Show an ad over header. AMP

Kentucky AG says he has received "critical" ballistics report in Breonna Taylor probe

Kentucky Attorney General Daniel Cameron (R) said Sunday his office has not decided whether it will charge the officers involved in the fatal shooting of Breonna Taylor, five months after the incident occurred, because it is conducting a "thorough and fair investigation."

What's new: Cameron told CBS News' "Face the Nation" that his office had received a ballistics report this week — a "critical component" of the probe that he previously implied had stalled the investigation, which the state took on in May.


The big picture: Police entered Taylor's home while investigating men they believed to be selling drugs out of a house 10 miles away. They shot her at least eight times while she was sleeping after her boyfriend, who was awakened by the incident, fired his gun in self-defense.

What they're saying: "As part of my time in Washington, D.C., I met with the Department of Justice and FBI," said Cameron, who spoke at the Republican National Convention last week. "We've got a critical component here as it relates to a ballistics report. There's no video footage of the incident in question, Ms. Taylor's passing."

  • "And I can announce to you today, as part of those efforts earlier this week, we have received that ballistics report. Now again, that is a critical piece of this investigation."
  • "It's not the end-all, be-all, there's still some witness testimony and interviews that have to be conducted. But we do have the ballistics report, we will be meeting with the FBI at the beginning of this upcoming week to have a painstaking review of that information."

The other side: Attorney Benjamin Crump, who is representing the families of Breonna Taylor, George Floyd and most recently Jacob Blake, told "Face the Nation" that progress in the case is "welcome news."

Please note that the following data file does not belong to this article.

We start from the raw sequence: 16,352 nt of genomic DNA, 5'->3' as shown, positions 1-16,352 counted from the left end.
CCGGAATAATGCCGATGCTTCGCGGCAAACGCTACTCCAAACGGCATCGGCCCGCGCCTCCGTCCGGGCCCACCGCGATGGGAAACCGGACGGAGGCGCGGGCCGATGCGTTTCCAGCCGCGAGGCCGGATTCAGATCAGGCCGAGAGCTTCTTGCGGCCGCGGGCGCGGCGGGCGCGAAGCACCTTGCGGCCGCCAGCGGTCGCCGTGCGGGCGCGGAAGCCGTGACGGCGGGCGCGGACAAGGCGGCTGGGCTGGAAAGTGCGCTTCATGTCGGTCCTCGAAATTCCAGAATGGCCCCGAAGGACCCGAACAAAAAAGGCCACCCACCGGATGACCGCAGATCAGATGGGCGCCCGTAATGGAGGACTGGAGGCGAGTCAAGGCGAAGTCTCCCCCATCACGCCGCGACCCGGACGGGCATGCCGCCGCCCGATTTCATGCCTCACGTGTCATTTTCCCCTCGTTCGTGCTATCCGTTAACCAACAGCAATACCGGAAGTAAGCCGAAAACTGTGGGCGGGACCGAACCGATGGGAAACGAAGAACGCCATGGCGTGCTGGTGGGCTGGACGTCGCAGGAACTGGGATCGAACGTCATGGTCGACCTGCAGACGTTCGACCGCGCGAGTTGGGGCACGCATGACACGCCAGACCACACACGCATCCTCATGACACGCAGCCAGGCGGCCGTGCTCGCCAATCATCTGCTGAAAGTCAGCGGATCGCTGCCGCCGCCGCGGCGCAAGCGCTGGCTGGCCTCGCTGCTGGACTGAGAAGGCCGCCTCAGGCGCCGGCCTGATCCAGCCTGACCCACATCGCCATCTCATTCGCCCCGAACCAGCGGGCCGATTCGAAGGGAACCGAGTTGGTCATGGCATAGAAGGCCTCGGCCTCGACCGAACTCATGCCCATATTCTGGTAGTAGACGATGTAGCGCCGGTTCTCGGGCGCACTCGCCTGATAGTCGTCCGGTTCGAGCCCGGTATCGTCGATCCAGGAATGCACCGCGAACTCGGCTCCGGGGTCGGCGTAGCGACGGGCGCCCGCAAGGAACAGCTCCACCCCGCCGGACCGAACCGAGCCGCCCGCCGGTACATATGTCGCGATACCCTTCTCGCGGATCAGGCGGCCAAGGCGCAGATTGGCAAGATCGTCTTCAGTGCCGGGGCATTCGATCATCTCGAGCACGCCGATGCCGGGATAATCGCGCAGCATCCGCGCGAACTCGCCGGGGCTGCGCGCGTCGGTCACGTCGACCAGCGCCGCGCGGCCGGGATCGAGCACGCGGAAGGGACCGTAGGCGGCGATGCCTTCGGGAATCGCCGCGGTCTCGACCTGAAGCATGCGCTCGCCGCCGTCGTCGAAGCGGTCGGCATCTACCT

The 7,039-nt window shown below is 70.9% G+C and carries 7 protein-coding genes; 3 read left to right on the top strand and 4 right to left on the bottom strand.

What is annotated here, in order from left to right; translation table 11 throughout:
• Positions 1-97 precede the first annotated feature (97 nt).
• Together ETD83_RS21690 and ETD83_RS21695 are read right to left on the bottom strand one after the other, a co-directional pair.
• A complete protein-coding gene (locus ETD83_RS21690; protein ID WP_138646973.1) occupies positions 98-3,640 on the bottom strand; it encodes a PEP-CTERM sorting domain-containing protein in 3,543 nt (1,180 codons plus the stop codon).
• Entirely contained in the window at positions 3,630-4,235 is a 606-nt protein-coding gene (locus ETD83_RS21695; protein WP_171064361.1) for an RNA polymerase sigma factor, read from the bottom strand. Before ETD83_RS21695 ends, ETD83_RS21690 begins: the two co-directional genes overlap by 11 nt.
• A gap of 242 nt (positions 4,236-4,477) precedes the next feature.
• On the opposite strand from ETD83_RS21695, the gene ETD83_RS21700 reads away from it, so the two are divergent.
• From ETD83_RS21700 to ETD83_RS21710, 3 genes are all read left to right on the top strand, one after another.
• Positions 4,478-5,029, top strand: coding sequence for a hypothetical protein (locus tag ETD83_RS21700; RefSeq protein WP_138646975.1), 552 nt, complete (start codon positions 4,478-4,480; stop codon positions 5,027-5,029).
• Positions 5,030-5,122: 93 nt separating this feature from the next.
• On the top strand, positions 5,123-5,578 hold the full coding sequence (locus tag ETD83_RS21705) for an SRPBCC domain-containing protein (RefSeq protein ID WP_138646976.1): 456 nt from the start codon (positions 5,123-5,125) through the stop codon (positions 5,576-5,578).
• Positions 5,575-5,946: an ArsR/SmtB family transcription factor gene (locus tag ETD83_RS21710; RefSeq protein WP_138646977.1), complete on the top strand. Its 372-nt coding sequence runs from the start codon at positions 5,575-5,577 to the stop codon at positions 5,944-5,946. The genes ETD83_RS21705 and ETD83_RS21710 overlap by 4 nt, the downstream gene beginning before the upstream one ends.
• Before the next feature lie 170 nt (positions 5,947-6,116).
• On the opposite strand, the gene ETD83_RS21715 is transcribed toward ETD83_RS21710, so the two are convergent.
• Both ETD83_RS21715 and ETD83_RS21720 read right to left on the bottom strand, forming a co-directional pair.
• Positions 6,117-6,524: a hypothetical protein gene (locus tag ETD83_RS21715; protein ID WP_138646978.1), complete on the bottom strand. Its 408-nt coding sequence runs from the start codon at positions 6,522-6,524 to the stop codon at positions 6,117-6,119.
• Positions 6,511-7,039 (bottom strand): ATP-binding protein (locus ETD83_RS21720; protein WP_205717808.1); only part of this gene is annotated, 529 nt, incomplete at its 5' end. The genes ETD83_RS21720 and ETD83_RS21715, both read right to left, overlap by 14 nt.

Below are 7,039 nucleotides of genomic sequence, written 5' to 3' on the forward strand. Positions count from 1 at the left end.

• "We were told when they get the ballistics report, that's what they needed to wrap up this investigation and finally give [the family] answers that they so desperately want and the community so desperately needs to try to heal," Crump said."
  • "So at this point, we are hoping that this conclusion will be sooner rather than later because justice delayed is justice denied."

Biden's climate orders to include halt on new oil-and-gas leases on public lands

President Biden will signnew executive actions today that provide the clearest signs yet of his climate plans — and will begin an intense battle with the oil industry.

Driving the news: One move will freeze issuance of new oil-and-gas leases on public lands and waters "to the extent possible," per a White House summary.

Keep reading... Show less

Silicon Valley backlash grows as vocal tech faction boycotts

Silicon Valley may be a "state of mind," but it's also very much a real enclave in Northern California. Now, a growing faction of the tech industry is boycotting it.

Why it matters: The Bay Area is facing for the first time the prospect of losing its crown as the top destination for tech workers and startups — which could have an economic impact on the region and force it to reckon with its local issues.

Keep reading... Show less

Telework's tax mess: A permanent side effect of the pandemic

As teleworkers flit from city to city, they're creating a huge tax mess.

Why it matters: Our tax laws aren't built for telecommuting, and this new way of working could have dire implications for city and state budgets.

Keep reading... Show less

The search for the next generation of newsroom leaders.

The Washington Post, Los Angeles Times, Reuters, HuffPost and Wired are all looking for new editors. Soon, The New York Times will be too.

Why it matters: The new hires will reflect a new generation — one that's addicted to technology, demands accountability and expects diversity to be a priority.

Keep reading... Show less

Young people want checks on Big Tech's power

Data: Generation Lab; Chart: Sara Wise/Axios

The next generation of college-educated Americans thinks social media companies have too much power and influence on politics and need more government regulation, according to a new survey by Generation Lab for Axios.

Why it matters: The findings follow an election dominated by rampant disinformation about voting fraud on social media; companies' fraught efforts to stifle purveyors of disinformation including former President Trump; and a deadly Jan. 6 insurrection over the election organized largely online.

Keep reading... Show less

Insights

mail-copy

Get Goodhumans in your inbox

Most Read

More Stories